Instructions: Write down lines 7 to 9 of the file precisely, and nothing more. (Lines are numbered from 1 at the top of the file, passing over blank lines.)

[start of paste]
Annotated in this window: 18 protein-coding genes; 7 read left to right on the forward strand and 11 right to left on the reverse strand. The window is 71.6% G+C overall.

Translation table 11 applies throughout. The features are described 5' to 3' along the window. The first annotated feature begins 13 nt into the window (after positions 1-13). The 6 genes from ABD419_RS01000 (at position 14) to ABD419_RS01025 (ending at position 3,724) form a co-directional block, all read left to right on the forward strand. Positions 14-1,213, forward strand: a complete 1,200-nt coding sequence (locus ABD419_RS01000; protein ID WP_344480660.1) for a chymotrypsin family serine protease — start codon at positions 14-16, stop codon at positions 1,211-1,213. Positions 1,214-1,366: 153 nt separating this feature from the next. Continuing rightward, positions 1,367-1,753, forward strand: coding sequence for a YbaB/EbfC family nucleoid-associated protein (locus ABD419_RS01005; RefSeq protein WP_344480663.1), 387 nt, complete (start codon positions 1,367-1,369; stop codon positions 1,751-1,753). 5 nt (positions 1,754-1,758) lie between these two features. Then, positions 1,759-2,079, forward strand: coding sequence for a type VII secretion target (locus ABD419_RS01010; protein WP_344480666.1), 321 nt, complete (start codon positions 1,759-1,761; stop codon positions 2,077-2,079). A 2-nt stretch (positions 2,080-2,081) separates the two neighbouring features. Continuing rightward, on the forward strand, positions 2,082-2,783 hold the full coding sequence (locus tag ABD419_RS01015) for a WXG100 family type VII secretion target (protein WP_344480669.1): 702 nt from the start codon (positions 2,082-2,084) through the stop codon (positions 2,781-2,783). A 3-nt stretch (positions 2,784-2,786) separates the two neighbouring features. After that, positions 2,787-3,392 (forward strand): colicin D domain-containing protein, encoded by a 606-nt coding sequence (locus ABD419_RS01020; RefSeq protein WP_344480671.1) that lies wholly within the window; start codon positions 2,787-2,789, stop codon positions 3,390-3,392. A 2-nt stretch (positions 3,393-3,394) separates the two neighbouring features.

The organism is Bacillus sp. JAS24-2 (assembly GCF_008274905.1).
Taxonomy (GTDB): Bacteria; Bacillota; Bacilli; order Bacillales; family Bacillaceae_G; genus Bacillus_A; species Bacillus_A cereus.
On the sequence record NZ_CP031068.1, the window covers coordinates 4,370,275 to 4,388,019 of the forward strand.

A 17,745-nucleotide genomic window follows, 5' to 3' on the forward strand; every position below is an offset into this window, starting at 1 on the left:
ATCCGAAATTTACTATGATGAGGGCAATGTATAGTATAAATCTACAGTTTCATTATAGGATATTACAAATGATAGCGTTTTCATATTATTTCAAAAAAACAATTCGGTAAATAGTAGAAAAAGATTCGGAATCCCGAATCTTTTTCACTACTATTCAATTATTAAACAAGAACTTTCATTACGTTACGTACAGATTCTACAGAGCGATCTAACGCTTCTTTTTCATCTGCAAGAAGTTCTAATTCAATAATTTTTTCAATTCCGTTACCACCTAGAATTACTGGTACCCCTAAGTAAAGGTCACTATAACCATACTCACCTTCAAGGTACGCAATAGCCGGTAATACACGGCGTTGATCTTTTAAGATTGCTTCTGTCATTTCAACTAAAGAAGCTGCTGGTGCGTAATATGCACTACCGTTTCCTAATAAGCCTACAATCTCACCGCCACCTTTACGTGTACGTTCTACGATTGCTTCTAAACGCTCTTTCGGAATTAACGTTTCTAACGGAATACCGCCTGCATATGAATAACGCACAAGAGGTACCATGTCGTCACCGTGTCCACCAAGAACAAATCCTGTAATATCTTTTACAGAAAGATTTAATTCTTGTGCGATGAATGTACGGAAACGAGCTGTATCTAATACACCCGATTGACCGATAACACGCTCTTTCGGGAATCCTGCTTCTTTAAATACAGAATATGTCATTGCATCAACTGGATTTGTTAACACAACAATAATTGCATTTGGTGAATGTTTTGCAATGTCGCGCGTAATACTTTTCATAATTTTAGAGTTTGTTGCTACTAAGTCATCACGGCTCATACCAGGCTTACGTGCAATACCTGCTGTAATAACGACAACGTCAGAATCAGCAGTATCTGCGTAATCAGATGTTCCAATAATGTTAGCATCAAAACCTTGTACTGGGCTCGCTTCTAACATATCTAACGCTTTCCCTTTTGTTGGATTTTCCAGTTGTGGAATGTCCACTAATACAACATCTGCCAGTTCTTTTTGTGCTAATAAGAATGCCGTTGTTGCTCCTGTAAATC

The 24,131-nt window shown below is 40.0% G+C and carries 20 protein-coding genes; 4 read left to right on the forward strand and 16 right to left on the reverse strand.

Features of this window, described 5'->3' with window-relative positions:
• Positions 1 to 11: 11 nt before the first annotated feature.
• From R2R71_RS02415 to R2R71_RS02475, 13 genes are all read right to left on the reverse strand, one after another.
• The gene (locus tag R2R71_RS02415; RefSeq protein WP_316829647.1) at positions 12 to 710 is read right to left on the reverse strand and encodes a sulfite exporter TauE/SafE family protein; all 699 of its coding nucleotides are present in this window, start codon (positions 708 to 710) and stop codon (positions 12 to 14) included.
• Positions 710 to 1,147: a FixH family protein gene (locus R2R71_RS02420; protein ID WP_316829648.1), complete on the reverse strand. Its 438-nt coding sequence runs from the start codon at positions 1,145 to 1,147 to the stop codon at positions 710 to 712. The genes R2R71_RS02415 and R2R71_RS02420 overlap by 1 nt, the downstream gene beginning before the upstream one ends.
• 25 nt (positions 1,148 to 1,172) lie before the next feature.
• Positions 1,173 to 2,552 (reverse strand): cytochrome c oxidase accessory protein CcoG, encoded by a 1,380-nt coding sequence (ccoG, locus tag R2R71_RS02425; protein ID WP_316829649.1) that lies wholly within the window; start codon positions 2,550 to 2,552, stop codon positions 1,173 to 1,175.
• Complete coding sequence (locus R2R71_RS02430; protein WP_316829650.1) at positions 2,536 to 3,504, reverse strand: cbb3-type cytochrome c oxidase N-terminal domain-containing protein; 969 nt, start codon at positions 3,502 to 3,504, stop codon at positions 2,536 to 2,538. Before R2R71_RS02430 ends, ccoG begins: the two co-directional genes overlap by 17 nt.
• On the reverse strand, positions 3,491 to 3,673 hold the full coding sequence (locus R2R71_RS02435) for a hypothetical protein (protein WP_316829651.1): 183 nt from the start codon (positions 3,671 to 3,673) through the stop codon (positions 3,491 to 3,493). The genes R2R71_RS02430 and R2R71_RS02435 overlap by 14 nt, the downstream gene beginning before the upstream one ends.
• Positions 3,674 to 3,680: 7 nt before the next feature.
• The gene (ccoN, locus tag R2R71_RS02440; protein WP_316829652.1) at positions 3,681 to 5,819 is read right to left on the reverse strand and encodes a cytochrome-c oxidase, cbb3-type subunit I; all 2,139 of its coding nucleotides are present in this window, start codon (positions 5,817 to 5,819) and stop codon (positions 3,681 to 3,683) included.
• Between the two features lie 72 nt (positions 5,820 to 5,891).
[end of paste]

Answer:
ATCCGAAATTTACTATGATGAGGGCAATGTATAGTATAAATCTACAGTTTCATTATAGGATATTACAAATGATAGCGTTTTCATATTATTTCAAAAAAACAATTCGGTAAATAGTAGAAAAAGATTCGGAATCCCGAATCTTTTTCACTACTATTCAATTATTAAACAAGAACTTTCATTACGTTACGTACAGATTCTACAGAGCGATCTAACGCTTCTTTTTCATCTGCAAGAAGTTCTAATTCAATAATTTTTTCAATTCCGTTACCACCTAGAATTACTGGTACCCCTAAGTAAAGGTCACTATAACCATACTCACCTTCAAGGTACGCAATAGCCGGTAATACACGGCGTTGATCTTTTAAGATTGCTTCTGTCATTTCAACTAAAGAAGCTGCTGGTGCGTAATATGCACTACCGTTTCCTAATAAGCCTACAATCTCACCGCCACCTTTACGTGTACGTTCTACGATTGCTTCTAAACGCTCTTTCGGAATTAACGTTTCTAACGGAATACCGCCTGCATATGAATAACGCACAAGAGGTACCATGTCGTCACCGTGTCCACCAAGAACAAATCCTGTAATATCTTTTACAGAAAGATTTAATTCTTGTGCGATGAATGTACGGAAACGAGCTGTATCTAATACACCCGATTGACCGATAACACGCTCTTTCGGGAATCCTGCTTCTTTAAATACAGAATATGTCATTGCATCAACTGGATTTGTTAACACAACAATAATTGCATTTGGTGAATGTTTTGCAATGTCGCGCGTAATACTTTTCATAATTTTAGAGTTTGTTGCTACTAAGTCATCACGGCTCATACCAGGCTTACGTGCAATACCTGCTGTAATAACGACAACGTCAGAATCAGCAGTATCTGCGTAATCAGATGTTCCAATAATGTTAGCATCAAAACCTTGTACTGGGCTCGCTTCTAACATATCTAACGCTTTCCCTTTTGTTGGATTTTCCAGTTGTGGAATGTCCACTAATACAACATCTGCCAGTTCTTTTTGTGCTAATAAGAATGCCGTTGTTGCTCCTGTAAATC

The 24,131-nt window shown below is 40.0% G+C and carries 20 protein-coding genes; 4 read left to right on the forward strand and 16 right to left on the reverse strand.

Features of this window, described 5'->3' with window-relative positions: